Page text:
Last month, I had the privilege of moderating a panel at the Net Impact Conference on sustainability in the beverage industry. Encouraging information was shared that day about how the wine, beer and spirits industries are working together on issues like supply chain sustainability and responsible, recyclable packaging.
Josh Prigge, director of regenerative development at Fetzer Vineyards, was one of my panelists. As he was telling the audience about some of Fetzer's specific sustainable initiatives, two things caught my attention: his use of the term "regenerative sustainability" and the winery's new regenerative, wastewater decontamination process that uses earthworms.
I wanted to know more, so I spent some time talking to Prigge about how they both play out at Fetzer.
What is regenerative sustainability?
"We've really been trying to lead the way for sustainability in the wine industry," Prigge said. "We have been for decades. In the '80s we went 100 percent organic with grapes. In the '90s we were the first to use 100 percent renewable energy. We were also the first to report and track greenhouse gas emissions."
All of those practices are considered sustainable, but Fetzer Vineyards wanted to go further.
"Over the past couple of years our corporate strategy has been to move beyond sustainability and become regenerative," Prigge said. "Instead of just trying to reduce negative impacts, we try to create positive impacts."
Regenerative sustainability restores and revitalizes the material and energy resources that are used instead of simply trying to use as few of those resources as possible.
Fetzer has been practicing regenerative agriculture for years by using cover crops in the vineyards, applying compost every year, bringing in sheep to graze, and planting different plants to enhance biodiversity — all regenerative because they restore health to soil year after year.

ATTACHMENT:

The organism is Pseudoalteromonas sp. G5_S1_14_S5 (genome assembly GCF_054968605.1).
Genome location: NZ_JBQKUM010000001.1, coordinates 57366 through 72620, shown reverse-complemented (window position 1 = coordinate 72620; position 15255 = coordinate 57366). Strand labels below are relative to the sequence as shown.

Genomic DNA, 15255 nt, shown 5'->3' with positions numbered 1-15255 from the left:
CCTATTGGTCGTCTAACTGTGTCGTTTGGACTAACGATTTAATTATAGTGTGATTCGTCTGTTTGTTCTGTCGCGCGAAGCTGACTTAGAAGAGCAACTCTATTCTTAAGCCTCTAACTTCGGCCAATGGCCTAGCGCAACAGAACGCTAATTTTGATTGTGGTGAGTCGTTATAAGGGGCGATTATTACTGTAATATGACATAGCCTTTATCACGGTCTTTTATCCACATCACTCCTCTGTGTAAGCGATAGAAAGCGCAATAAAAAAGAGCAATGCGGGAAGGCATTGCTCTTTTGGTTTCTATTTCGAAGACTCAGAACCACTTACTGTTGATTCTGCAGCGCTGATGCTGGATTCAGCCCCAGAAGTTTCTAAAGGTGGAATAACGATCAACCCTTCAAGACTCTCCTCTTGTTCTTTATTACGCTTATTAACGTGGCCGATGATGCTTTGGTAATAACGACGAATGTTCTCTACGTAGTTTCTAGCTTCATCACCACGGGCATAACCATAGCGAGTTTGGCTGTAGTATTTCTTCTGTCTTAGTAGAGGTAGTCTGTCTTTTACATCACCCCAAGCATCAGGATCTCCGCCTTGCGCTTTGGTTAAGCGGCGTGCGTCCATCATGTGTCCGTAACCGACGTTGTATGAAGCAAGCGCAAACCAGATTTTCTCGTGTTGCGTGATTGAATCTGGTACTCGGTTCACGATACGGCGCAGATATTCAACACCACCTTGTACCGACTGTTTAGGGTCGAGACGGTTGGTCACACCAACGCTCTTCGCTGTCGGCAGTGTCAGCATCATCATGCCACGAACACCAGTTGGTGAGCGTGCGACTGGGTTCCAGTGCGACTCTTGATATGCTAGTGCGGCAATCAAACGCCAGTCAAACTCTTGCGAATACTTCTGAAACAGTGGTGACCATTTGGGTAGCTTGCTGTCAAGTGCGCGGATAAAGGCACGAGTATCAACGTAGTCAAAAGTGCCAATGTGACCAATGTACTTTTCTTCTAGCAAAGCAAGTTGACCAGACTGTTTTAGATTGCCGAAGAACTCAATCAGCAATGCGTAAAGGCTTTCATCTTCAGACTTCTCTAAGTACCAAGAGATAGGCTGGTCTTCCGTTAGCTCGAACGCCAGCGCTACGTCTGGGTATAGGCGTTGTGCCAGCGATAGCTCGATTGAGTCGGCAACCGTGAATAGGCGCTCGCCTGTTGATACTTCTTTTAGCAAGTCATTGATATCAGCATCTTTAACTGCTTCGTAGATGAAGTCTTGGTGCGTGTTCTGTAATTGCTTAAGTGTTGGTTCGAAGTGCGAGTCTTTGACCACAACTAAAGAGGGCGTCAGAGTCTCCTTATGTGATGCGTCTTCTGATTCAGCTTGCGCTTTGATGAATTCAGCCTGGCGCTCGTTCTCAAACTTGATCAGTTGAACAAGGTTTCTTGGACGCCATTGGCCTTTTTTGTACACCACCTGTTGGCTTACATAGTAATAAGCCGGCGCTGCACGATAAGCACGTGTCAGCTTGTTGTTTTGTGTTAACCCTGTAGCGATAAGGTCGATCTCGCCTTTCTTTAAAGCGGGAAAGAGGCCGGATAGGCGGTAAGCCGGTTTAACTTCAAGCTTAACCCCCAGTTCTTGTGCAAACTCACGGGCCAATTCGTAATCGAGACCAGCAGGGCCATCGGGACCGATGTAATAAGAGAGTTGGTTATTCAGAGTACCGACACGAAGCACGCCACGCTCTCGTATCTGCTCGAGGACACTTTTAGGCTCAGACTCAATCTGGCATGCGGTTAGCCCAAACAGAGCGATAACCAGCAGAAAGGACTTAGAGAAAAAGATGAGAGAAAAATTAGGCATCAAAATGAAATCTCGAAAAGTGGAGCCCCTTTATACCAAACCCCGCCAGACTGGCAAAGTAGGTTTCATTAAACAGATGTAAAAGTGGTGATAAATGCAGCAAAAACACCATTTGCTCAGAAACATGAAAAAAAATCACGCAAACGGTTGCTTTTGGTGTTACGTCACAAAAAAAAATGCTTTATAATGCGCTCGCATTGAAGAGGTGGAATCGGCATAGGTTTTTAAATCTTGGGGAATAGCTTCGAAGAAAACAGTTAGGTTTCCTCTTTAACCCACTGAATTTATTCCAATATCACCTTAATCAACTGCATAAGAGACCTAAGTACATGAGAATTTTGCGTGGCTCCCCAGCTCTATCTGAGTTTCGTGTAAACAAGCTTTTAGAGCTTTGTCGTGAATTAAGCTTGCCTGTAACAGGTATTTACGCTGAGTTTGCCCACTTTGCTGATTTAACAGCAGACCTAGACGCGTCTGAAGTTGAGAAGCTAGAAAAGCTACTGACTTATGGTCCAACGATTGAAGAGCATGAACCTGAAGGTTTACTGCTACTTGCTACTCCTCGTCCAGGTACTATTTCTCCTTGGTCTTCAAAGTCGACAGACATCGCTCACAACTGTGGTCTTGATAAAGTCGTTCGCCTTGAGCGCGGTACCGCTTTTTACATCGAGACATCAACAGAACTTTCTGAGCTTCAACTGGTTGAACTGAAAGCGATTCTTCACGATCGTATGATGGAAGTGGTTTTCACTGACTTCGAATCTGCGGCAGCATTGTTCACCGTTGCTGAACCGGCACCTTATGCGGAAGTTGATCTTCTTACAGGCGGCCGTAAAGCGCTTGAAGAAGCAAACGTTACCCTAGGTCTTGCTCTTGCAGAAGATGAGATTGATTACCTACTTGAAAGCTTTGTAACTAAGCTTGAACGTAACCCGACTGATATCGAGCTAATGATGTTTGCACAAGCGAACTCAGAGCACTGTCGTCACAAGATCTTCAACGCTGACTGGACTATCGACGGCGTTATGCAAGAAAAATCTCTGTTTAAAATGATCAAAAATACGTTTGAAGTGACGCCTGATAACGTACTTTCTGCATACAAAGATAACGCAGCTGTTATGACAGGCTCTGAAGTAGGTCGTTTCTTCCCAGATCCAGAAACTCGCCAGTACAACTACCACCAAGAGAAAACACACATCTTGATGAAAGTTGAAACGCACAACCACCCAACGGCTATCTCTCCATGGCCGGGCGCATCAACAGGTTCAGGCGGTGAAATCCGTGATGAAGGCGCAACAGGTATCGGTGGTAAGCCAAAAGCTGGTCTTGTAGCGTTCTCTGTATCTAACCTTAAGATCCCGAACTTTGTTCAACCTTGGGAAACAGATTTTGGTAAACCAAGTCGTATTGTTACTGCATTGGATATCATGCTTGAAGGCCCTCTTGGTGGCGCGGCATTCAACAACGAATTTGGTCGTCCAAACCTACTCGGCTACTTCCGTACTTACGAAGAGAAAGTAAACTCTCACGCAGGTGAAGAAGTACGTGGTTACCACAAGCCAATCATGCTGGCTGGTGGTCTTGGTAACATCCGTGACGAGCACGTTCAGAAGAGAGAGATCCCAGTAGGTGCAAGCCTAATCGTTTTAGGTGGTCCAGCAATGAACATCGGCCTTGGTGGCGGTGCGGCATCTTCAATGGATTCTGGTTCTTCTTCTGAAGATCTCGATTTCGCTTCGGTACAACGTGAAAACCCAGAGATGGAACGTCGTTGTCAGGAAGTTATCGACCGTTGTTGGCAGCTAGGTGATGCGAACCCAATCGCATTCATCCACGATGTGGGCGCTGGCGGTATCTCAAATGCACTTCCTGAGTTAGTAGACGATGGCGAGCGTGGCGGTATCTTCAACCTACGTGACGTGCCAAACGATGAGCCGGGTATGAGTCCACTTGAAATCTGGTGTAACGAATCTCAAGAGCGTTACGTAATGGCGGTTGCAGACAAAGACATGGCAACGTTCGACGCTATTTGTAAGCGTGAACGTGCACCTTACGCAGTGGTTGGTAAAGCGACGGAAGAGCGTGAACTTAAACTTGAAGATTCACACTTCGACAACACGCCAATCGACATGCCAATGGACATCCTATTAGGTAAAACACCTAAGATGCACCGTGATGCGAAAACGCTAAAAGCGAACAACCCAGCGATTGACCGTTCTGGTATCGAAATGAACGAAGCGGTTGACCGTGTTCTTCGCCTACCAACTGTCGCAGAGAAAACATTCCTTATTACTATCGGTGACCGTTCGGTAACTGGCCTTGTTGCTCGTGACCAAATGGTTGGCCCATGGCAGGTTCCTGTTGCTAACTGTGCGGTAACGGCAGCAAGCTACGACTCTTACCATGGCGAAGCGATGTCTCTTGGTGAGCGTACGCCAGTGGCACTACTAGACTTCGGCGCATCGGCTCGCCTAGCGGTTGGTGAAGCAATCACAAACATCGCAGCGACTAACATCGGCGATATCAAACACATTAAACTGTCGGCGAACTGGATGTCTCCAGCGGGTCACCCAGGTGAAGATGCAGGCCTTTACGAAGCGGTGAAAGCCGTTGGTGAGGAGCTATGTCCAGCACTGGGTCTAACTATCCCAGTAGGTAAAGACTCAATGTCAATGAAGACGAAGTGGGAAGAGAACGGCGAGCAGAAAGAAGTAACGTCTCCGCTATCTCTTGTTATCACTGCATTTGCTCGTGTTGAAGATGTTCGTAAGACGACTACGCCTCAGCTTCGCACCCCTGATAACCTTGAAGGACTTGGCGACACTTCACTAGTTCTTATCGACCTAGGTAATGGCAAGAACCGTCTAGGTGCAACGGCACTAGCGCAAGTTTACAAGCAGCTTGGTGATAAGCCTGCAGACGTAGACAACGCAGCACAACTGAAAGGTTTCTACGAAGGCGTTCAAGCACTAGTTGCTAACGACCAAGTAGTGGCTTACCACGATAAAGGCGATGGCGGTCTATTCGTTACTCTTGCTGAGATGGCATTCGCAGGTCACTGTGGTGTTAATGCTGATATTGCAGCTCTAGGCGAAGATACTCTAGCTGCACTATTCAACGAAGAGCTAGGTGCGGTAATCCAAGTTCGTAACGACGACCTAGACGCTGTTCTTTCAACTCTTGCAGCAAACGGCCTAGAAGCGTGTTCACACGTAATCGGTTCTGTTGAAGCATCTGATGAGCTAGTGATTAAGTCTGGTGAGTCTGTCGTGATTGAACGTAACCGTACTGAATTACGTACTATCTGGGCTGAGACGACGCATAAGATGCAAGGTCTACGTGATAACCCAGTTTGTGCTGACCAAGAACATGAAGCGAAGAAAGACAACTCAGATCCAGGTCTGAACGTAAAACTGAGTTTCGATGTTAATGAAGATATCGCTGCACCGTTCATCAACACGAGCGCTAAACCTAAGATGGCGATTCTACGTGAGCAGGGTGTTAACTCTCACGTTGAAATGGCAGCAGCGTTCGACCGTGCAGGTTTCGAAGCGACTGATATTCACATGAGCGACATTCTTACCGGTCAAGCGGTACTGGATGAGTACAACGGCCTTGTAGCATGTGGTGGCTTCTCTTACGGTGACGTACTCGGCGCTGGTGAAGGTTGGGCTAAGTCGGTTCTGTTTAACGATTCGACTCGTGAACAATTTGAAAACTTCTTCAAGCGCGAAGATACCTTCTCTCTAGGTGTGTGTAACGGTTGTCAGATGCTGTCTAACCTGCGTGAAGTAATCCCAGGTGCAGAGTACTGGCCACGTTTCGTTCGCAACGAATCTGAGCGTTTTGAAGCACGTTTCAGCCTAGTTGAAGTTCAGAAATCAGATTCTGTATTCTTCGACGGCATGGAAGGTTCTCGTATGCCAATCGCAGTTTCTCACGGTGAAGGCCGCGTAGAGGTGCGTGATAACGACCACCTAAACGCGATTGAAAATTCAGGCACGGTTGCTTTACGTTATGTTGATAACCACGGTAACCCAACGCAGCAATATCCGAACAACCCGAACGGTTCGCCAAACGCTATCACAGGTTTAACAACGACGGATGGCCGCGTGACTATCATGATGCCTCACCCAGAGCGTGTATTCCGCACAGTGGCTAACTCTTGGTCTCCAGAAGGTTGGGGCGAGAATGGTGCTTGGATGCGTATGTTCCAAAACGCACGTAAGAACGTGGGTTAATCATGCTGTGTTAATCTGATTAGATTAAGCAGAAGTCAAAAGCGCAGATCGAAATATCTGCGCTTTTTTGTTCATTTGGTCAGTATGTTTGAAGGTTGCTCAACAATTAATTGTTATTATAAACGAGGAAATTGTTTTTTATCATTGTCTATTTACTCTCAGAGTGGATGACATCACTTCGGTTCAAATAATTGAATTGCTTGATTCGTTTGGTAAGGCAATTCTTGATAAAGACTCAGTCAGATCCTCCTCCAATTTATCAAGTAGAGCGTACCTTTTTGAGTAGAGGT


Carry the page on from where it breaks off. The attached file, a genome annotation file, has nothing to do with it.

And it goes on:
These regenerative agriculture practices allow the vineyards to sequester more carbon.
"The Rodale Institute did a study and found that using regenerative practices, like the ones we use at Fetzer, sequesters so much more carbon that if all agricultural lands were to use regenerative practices, we could hold more carbon in the soil than we emit and reverse climate change," Prigge said.
Fetzer is now taking that regenerative philosophy to all facets of the business, including wastewater.
Using earthworms to naturally remove contaminates from wastewater
Water usage is always an environmental concern, particularly in California where the ongoing drought affects its use, particularly in agriculture. Currently, Fetzer uses aeration ponds on a hill on its property to treat its wastewater, water that's left after everything they do at the winery like cleaning wine tanks and all water used in the wine making process. While aeration ponds do clean water and make it usable again, they require a lot of energy.
Fetzer is shutting down those aeration ponds and will soon be using the BioFiltro BIDA System, a "passive aerobic bioreactor that catalyzes the digestive power of microbes and selected species of red earthworms to naturally remove up to 99 percent of contaminants from wastewater." It takes as little as four hours for water to move through the entire chemical-free system, which consists of various layers including the earthworms that eat contaminates on top and materials like wood chips and charcoal below.
"It's a good example of regenerative, letting nature do the process for us," said Prigge. "The system takes dirty winery wastewater and returns clean water to irrigate organic vineyards. It also provides worm castings to use as fertilizer in the vineyards."
And Fetzer isn't the only company using this system to achieve regenerative sustainability goals. It's currently operating in more than 130 plants worldwide and has filtered more than 27 billion gallons of sanitary and industrial organic liquid waste.
This graphic explains a bit more about how the process works:
The millions of earthworms in the system pull double-duty. They efficiently process the wastewater on site at the vineyards and restore it to beneficial use and create fertilizer in the process. All of this happens without significant use of energy or output of emissions.
"We chose the BioFiltro BIDA System because it was most in line with our values and goals as a company," Prigge said.
"Our ultimate goal," he said, "is to get to the point where we are net positive and creating more of a positive impact on the world than a negative one. By 2030, we want to eliminate or offset all of our negative impacts."